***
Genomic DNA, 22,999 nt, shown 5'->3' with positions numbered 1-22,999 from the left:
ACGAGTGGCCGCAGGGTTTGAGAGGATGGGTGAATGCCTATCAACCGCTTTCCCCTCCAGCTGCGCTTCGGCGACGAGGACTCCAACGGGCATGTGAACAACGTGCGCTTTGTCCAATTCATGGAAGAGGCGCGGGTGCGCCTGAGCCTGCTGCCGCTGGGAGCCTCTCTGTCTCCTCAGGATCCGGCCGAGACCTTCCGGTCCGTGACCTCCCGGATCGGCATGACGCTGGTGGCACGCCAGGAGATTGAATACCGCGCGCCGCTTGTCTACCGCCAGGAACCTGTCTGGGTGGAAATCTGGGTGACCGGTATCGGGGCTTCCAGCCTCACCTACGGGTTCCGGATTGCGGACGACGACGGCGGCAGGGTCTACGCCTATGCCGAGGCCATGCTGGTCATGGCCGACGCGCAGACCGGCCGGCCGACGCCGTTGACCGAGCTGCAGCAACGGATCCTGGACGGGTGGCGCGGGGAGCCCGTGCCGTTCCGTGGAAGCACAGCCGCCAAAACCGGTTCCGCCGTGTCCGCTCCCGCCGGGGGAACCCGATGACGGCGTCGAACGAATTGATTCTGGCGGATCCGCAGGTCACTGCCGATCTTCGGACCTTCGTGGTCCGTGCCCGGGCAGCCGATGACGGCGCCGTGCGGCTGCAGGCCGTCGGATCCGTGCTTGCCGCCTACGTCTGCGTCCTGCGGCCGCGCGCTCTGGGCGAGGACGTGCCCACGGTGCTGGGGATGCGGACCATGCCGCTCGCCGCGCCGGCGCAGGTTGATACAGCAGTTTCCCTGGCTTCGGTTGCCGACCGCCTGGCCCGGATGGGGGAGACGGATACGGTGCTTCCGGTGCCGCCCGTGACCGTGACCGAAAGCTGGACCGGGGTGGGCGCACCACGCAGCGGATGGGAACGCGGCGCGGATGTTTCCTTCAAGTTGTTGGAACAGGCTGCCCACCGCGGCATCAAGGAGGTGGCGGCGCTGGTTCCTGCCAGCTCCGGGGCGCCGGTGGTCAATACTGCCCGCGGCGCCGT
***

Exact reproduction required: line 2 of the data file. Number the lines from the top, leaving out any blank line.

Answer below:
ACGAGTGGCCGCAGGGTTTGAGAGGATGGGTGAATGCCTATCAACCGCTTTCCCCTCCAGCTGCGCTTCGGCGACGAGGACTCCAACGGGCATGTGAACAACGTGCGCTTTGTCCAATTCATGGAAGAGGCGCGGGTGCGCCTGAGCCTGCTGCCGCTGGGAGCCTCTCTGTCTCCTCAGGATCCGGCCGAGACCTTCCGGTCCGTGACCTCCCGGATCGGCATGACGCTGGTGGCACGCCAGGAGATTGAATACCGCGCGCCGCTTGTCTACCGCCAGGAACCTGTCTGGGTGGAAATCTGGGTGACCGGTATCGGGGCTTCCAGCCTCACCTACGGGTTCCGGATTGCGGACGACGACGGCGGCAGGGTCTACGCCTATGCCGAGGCCATGCTGGTCATGGCCGACGCGCAGACCGGCCGGCCGACGCCGTTGACCGAGCTGCAGCAACGGATCCTGGACGGGTGGCGCGGGGAGCCCGTGCCGTTCCGTGGAAGCACAGCCGCCAAAACCGGTTCCGCCGTGTCCGCTCCCGCCGGGGGAACCCGATGACGGCGTCGAACGAATTGATTCTGGCGGATCCGCAGGTCACTGCCGATCTTCGGACCTTCGTGGTCCGTGCCCGGGCAGCCGATGACGGCGCCGTGCGGCTGCAGGCCGTCGGATCCGTGCTTGCCGCCTACGTCTGCGTCCTGCGGCCGCGCGCTCTGGGCGAGGACGTGCCCACGGTGCTGGGGATGCGGACCATGCCGCTCGCCGCGCCGGCGCAGGTTGATACAGCAGTTTCCCTGGCTTCGGTTGCCGACCGCCTGGCCCGGATGGGGGAGACGGATACGGTGCTTCCGGTGCCGCCCGTGACCGTGACCGAAAGCTGGACCGGGGTGGGCGCACCACGCAGCGGATGGGAACGCGGCGCGGATGTTTCCTTCAAGTTGTTGGAACAGGCTGCCCACCGCGGCATCAAGGAGGTGGCGGCGCTGGTTCCTGCCAGCTCCGGGGCGCCGGTGGTCAATACTGCCCGCGGCGCCGT